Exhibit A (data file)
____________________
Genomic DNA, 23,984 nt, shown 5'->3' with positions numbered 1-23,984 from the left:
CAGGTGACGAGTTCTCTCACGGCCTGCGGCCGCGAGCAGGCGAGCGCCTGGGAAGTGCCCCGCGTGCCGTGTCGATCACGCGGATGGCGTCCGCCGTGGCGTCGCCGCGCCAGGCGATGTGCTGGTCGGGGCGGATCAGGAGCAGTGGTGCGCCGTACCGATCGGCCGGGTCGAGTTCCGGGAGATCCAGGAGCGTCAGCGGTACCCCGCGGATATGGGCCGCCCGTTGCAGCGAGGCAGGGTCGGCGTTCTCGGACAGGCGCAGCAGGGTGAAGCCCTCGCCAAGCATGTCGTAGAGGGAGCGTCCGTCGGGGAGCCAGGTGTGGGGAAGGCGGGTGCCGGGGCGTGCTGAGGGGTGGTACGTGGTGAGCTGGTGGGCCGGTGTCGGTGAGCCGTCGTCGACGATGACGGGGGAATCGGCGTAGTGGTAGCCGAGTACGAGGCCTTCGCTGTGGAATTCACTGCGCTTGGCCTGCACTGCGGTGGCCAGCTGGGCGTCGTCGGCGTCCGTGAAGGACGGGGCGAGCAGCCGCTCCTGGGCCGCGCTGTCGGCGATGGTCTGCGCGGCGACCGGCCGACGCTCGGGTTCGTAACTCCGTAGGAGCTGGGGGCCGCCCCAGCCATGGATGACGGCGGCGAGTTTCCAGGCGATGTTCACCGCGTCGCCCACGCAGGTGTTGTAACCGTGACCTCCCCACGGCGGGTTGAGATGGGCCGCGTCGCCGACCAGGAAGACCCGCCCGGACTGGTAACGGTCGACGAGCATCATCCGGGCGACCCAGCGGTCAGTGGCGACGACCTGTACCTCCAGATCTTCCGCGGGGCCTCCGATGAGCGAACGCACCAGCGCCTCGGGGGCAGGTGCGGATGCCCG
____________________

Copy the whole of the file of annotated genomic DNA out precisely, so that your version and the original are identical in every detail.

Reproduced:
Genomic DNA, 23,984 nt, shown 5'->3' with positions numbered 1-23,984 from the left:
CAGGTGACGAGTTCTCTCACGGCCTGCGGCCGCGAGCAGGCGAGCGCCTGGGAAGTGCCCCGCGTGCCGTGTCGATCACGCGGATGGCGTCCGCCGTGGCGTCGCCGCGCCAGGCGATGTGCTGGTCGGGGCGGATCAGGAGCAGTGGTGCGCCGTACCGATCGGCCGGGTCGAGTTCCGGGAGATCCAGGAGCGTCAGCGGTACCCCGCGGATATGGGCCGCCCGTTGCAGCGAGGCAGGGTCGGCGTTCTCGGACAGGCGCAGCAGGGTGAAGCCCTCGCCAAGCATGTCGTAGAGGGAGCGTCCGTCGGGGAGCCAGGTGTGGGGAAGGCGGGTGCCGGGGCGTGCTGAGGGGTGGTACGTGGTGAGCTGGTGGGCCGGTGTCGGTGAGCCGTCGTCGACGATGACGGGGGAATCGGCGTAGTGGTAGCCGAGTACGAGGCCTTCGCTGTGGAATTCACTGCGCTTGGCCTGCACTGCGGTGGCCAGCTGGGCGTCGTCGGCGTCCGTGAAGGACGGGGCGAGCAGCCGCTCCTGGGCCGCGCTGTCGGCGATGGTCTGCGCGGCGACCGGCCGACGCTCGGGTTCGTAACTCCGTAGGAGCTGGGGGCCGCCCCAGCCATGGATGACGGCGGCGAGTTTCCAGGCGATGTTCACCGCGTCGCCCACGCAGGTGTTGTAACCGTGACCTCCCCACGGCGGGTTGAGATGGGCCGCGTCGCCGACCAGGAAGACCCGCCCGGACTGGTAACGGTCGACGAGCATCATCCGGGCGACCCAGCGGTCAGTGGCGACGACCTGTACCTCCAGATCTTCCGCGGGGCCTCCGATGAGCGAACGCACCAGCGCCTCGGGGGCAGGTGCGGATGCCCG